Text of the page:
GOP candidate with no military service smears governor's military background

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Republican challenger Eddie Rispone has repeatedly attacked Louisiana Gov. John Bel Edwards, saying he 'hurt the reputation of West Point.'

Ahead of Louisiana's Nov. 16 run-off election for governor, Republican challenger Eddie Rispone attacked Gov. John Bel Edwards (D-LA) on Friday, saying that Edwards, a West Point alum, had "hurt the reputation" of his alma mater by working as a civil attorney after completing eight years as an active duty airborne ranger in the U.S. Army.

When asked whether he regretted his remarks on Sunday, Rispone, a wealthy specialty contractor business executive, said he was just repeating what he'd heard.

In a radio interview last week, Rispone — who did not serve in the military — was asked about Edwards' service. He responded by alleging that Edwards was an embarrassment to the United States Military Academy, the prestigious service academy located in West Point, New York. "Yeah you know I'm disappointed in that, if I have to be candid. I think he's hurt the reputation of West Point. I don't think West Point wants to turn out a bunch of trial lawyers that will say or do anything to stay in power," he said.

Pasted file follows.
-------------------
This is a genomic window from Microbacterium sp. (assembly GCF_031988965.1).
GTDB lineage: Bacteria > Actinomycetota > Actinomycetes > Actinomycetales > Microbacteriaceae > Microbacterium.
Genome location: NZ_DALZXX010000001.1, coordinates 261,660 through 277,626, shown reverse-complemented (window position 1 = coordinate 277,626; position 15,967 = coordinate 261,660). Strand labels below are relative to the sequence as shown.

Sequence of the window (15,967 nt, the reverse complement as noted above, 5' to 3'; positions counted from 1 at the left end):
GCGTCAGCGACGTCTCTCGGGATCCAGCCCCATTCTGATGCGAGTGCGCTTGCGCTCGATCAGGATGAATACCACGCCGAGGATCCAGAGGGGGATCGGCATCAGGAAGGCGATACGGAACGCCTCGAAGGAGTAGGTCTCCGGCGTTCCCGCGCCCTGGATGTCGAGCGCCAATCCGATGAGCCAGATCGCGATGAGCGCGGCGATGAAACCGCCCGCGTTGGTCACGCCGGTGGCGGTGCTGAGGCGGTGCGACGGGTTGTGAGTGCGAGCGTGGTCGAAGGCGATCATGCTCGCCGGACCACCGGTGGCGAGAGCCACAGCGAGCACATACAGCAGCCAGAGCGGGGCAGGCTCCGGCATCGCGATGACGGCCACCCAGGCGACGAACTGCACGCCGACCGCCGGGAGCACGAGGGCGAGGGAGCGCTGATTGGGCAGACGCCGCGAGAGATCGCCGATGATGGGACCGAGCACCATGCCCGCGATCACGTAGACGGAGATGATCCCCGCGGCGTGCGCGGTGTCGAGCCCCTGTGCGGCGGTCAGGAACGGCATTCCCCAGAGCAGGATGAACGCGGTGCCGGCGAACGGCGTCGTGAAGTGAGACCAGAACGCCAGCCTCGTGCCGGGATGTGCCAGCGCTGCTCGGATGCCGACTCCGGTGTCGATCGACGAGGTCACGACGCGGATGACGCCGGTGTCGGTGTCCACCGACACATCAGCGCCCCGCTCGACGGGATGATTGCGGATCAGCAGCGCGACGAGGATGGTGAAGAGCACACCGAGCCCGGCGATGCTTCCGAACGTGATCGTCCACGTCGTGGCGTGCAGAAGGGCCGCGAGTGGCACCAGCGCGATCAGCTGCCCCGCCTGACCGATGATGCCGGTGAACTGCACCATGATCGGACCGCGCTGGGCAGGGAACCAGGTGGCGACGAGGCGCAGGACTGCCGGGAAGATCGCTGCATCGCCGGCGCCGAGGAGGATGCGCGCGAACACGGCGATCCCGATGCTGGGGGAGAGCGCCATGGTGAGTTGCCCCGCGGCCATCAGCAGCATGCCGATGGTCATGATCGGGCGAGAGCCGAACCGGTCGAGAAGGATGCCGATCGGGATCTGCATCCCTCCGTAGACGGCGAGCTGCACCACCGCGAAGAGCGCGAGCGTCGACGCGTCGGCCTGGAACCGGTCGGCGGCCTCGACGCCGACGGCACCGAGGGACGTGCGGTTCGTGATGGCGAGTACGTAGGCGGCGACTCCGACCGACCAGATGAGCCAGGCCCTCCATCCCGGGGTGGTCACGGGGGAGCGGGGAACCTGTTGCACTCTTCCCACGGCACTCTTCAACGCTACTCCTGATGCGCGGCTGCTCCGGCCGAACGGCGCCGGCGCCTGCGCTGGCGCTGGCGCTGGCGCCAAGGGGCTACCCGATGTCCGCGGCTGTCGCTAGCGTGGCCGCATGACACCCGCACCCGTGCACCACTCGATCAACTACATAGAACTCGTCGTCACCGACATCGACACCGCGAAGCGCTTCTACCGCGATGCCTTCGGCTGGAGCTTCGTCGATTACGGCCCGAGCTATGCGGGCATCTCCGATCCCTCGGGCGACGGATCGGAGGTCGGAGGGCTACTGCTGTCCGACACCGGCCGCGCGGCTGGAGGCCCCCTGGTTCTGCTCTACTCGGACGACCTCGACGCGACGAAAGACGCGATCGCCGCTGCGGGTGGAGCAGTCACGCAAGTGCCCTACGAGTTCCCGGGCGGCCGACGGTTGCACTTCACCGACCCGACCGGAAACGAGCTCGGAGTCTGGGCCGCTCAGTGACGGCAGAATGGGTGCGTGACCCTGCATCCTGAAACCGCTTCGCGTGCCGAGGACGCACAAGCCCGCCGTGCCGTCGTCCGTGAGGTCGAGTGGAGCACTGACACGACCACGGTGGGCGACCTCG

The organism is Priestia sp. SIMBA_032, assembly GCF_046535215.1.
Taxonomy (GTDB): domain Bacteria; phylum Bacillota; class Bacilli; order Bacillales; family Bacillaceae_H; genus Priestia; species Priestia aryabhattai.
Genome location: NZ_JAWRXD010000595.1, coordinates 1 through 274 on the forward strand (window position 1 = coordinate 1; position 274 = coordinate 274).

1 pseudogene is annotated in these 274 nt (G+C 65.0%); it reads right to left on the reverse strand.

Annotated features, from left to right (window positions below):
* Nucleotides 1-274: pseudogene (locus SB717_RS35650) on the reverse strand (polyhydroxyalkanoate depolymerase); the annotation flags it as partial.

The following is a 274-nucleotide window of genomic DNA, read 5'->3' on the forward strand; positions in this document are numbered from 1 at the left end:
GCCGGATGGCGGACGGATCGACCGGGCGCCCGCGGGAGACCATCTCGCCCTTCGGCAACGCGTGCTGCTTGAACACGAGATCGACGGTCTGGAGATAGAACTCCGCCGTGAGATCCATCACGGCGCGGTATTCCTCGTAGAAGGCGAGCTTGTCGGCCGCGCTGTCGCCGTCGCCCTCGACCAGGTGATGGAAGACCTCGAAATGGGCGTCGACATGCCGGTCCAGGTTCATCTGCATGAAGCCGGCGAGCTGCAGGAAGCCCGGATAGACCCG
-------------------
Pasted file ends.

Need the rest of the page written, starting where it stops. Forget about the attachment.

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Edwards responded by calling Rispone "desperate" and his attack "offensive."

"I would just point out that Mr. Rispone went to college not to go in the Army. I went to the Army in order to go to college," he shot back, pointing to the fact that he was chosen by his 4,400 fellow West Point cadets to enforce the school's honor code. "When Eddie Rispone was sitting on the board of [the Louisiana Association of Business and Industry] getting special favors from state government, I was jumping out of airplanes at two in the morning," Edwards added.

On Sunday, Rispone was asked if attacking a West Point graduate had been a good move. He responded by claiming he was only repeating what he'd heard from other people.

"I did not attack a West Point grad," he said at a campaign event recorded by American Bridge 21st Century. "What I did, I said 'I've had some West Point graduates come to me and say they're embarrassed about this governor because he will lie, and he lied over and over again. And they asked me about that. If I had to do it over again, I probably wouldn't say it. But I wasn't attacking West Point, that's what the governor said I did."

"I just said that West Point people are not exactly happy with him," he added, blaming the press for "fake news" coverage of the matter.

Louisiana's largest newspaper sharply criticized Rispone's comments in an editorial posted on Friday, saying, "diminishing someone's willingness to defend America in uniform is a disservice to voters who deserve a campaign based on issues, not insults of the armed forces. Rispone owes all veterans who served with honor an apology."

Published with permission of The American Independent Foundation.